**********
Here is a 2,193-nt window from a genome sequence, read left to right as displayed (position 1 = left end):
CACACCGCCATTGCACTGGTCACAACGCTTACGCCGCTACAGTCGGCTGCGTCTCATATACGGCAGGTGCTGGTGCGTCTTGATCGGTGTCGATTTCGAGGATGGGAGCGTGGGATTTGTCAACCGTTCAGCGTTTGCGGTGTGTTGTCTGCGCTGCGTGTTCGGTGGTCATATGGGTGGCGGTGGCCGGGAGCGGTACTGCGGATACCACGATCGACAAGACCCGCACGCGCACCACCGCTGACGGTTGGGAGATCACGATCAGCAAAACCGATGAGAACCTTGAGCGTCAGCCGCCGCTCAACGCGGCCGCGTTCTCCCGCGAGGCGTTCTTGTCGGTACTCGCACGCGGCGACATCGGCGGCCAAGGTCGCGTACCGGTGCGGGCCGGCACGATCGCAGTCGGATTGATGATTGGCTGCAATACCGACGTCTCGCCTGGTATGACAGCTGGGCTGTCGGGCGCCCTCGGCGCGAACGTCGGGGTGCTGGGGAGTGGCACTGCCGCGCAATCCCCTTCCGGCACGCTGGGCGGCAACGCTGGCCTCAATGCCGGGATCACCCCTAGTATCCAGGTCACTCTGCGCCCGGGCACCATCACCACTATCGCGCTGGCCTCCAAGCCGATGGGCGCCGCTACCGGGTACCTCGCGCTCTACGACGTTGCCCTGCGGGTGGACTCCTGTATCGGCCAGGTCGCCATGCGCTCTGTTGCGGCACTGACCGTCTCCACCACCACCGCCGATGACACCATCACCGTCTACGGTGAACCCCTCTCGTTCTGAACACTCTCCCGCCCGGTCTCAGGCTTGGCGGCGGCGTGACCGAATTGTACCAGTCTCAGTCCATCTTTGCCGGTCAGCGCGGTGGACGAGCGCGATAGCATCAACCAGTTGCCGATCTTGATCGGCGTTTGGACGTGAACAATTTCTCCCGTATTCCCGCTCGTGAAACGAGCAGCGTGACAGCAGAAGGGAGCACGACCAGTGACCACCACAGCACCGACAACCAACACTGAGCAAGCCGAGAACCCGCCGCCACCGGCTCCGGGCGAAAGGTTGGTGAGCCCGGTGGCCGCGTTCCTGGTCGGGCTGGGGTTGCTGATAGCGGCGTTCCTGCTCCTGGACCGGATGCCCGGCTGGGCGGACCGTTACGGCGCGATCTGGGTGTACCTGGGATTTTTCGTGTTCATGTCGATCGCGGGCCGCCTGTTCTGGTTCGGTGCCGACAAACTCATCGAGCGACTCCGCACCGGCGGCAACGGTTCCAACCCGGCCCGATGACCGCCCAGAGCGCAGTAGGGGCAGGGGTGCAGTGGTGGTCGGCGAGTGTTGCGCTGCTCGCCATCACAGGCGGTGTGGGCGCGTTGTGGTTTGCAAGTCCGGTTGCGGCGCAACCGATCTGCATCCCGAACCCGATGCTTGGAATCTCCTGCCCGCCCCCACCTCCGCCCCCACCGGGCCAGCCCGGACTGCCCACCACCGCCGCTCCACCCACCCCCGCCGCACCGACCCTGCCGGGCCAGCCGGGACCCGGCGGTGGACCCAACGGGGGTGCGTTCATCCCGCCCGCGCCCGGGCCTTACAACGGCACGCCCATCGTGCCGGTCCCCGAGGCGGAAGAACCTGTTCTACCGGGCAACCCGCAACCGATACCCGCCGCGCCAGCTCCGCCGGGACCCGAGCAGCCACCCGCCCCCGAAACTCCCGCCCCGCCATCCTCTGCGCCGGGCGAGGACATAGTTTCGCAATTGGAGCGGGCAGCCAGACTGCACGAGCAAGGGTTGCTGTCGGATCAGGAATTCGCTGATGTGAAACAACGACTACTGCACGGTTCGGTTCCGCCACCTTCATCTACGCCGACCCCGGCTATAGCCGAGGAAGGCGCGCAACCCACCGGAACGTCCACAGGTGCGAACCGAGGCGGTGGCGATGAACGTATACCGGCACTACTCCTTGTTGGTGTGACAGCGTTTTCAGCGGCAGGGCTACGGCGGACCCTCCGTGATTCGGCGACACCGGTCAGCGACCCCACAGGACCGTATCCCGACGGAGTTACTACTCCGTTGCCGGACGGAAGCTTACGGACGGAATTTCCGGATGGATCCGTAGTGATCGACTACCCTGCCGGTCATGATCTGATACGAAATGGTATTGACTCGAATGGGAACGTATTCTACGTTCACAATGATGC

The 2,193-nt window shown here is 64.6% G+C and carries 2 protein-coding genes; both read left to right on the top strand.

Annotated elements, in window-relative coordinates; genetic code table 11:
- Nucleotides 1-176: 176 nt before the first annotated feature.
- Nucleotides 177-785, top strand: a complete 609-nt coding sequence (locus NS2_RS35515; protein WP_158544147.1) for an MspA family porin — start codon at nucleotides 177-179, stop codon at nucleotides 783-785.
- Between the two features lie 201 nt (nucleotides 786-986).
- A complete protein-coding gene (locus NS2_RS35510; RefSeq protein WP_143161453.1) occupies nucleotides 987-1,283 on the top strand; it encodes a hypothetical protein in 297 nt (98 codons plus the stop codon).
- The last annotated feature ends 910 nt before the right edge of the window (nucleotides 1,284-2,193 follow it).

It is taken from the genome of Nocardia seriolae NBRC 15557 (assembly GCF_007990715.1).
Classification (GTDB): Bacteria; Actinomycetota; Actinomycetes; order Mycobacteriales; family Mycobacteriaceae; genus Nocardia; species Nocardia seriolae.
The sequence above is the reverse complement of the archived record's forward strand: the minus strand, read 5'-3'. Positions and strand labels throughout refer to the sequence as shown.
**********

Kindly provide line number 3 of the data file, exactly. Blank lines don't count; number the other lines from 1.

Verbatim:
The 2,193-nt window shown here is 64.6% G+C and carries 2 protein-coding genes; both read left to right on the top strand.